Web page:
Making up for lost time

By Kyle Smith

Next year’s school schedule could look very different if the state approves a plan to extend the school year, but some educators and parents question the idea.

House Bill 130 proposes adding instructional time to every classroom level K-12 in an attempt to make up for learning that kids lost during the pandemic. 

An analysis suggested several ways to add the time.

It would have the most significant impact on grades K-5, adding 150 hours of instructional time to the year. Middle and high schools would add 60 hours per year, up from the current 1,080.

Schools could add extra time to every school day or add extra days to the year.

While many agree that the pandemic hurt education at all levels, not everyone agrees on how to fix the problem. Mary Parr-Sánchez, president of the National Education Association-New Mexico said there’s a better way to do it.

“We are advocating for a reduction in class size so that when kids are at school, they have more time with a highly trained, experienced teacher,” she said in an interview.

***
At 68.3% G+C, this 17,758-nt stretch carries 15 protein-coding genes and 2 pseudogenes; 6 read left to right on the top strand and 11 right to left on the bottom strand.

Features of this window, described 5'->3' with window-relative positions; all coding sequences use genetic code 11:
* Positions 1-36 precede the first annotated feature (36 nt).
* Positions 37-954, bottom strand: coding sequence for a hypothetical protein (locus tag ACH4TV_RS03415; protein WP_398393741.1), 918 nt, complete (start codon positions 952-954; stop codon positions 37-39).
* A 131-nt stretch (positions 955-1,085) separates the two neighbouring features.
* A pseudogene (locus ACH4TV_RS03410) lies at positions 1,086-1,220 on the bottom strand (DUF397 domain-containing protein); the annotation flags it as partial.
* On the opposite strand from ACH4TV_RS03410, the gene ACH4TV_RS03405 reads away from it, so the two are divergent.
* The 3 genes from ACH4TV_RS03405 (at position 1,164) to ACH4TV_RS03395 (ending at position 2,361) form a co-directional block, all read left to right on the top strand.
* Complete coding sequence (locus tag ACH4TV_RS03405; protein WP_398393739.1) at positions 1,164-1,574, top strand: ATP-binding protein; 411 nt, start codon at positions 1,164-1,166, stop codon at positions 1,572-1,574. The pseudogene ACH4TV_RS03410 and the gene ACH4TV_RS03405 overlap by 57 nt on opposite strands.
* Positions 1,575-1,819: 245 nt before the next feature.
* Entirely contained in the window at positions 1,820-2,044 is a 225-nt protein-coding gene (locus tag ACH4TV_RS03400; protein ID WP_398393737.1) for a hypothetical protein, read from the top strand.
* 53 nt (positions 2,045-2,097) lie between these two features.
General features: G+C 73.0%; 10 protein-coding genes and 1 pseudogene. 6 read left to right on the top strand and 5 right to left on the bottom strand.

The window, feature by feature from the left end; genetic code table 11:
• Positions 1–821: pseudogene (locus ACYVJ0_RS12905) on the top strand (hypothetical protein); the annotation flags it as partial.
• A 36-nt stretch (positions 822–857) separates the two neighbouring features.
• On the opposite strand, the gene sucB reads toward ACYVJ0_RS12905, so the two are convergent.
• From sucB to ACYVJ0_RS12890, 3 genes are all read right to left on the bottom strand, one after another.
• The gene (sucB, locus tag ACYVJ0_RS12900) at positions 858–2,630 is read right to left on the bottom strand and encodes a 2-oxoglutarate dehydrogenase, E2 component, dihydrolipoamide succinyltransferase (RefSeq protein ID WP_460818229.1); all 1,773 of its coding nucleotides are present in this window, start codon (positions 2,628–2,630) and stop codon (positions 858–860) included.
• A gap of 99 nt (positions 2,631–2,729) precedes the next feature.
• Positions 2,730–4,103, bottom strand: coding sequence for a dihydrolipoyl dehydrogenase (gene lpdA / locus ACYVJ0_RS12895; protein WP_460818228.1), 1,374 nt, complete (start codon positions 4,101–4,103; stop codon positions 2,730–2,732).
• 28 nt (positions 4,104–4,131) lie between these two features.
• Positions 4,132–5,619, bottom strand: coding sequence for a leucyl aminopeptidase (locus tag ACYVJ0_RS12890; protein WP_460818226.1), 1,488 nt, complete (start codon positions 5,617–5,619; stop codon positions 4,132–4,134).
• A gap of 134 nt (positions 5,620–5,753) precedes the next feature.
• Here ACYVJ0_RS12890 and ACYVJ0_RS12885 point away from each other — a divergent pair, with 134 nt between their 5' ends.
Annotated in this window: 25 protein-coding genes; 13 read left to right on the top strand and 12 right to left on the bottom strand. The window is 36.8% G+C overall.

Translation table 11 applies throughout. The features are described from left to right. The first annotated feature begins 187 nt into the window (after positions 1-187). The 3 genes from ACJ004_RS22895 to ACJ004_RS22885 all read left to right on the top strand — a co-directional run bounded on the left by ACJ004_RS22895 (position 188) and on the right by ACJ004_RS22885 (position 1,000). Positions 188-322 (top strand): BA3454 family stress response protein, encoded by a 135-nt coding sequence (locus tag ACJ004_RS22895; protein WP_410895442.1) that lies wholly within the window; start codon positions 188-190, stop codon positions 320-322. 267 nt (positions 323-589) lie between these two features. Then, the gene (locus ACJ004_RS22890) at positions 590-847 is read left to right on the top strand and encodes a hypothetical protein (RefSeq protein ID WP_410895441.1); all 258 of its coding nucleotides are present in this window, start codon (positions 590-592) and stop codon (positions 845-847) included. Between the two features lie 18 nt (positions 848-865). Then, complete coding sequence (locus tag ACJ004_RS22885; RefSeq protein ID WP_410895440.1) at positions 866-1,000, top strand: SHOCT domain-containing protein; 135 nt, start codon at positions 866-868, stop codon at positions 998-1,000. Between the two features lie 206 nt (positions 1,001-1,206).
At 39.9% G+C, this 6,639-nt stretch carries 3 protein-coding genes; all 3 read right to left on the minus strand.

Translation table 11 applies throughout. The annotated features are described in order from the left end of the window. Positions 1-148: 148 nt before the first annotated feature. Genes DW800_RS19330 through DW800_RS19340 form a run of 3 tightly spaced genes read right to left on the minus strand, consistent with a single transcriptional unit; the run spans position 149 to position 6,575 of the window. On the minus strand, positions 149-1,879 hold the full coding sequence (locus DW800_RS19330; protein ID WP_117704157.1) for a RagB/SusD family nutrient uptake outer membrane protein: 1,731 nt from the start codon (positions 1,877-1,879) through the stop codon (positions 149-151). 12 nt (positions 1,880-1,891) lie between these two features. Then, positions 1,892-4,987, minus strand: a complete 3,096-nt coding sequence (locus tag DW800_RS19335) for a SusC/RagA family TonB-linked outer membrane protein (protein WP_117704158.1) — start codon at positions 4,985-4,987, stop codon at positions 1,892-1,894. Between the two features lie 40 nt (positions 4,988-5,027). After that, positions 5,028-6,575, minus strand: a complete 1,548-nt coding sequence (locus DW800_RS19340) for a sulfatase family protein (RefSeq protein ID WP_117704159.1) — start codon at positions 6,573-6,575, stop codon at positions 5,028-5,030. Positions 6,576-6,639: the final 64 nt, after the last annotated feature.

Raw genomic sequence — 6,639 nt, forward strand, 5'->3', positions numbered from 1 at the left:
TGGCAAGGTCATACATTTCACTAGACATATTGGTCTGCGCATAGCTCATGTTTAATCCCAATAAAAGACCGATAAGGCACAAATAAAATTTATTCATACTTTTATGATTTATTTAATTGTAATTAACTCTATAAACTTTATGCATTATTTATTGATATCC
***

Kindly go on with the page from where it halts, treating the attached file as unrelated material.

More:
Mary Parr-Sanchez

Bipartisan think tank Think New Mexico advocates for both ideas, along with a slate of education reforms.

Smaller classes have proven to be more beneficial for students, but are harder to put together at school. To create smaller classrooms, there have to be more educators, increasing the amount of money it takes to help students thrive. 

Parr-Sánchez, who taught middle school history, civics and geography for 25 years, said spending more time in the classroom doesn’t necessarily mean getting more done. 

It’s also expensive. The change could cost between $169.7 million and $238.5 million, according to a legislative analysis

“Some educators might welcome the extra money,” Parr-Sánchez said, noting that many teachers take summer jobs for extra income. 

But not all teachers want to work longer hours. 

“I think there is going to be resistance from the community, from teachers and especially parents,” said Troy Sarracino, who teaches at Thoreau Middle School in Grants.  

It might seem obvious that kids wouldn’t be too excited about spending more time in school but some parents don’t like the idea either.

If the state does want to extend the school year, they should consider doing it gradually to allow everyone to adjust, Parr-Sánchez said. “They could increase the first school year by 60 hours, and then increase again the next year.”

This is not the first time a bill to increase school time has been proposed, but the pandemic gives this year’s pitch extra momentum.

The change could come as soon 2023-2024 school year if the bill passes in its current form. 

With a month to go in the legislative session, the bill had passed two House committees and was awaiting a hearing in its third. 

Follow Kyle Smith on Twitter @_kyle_smith__.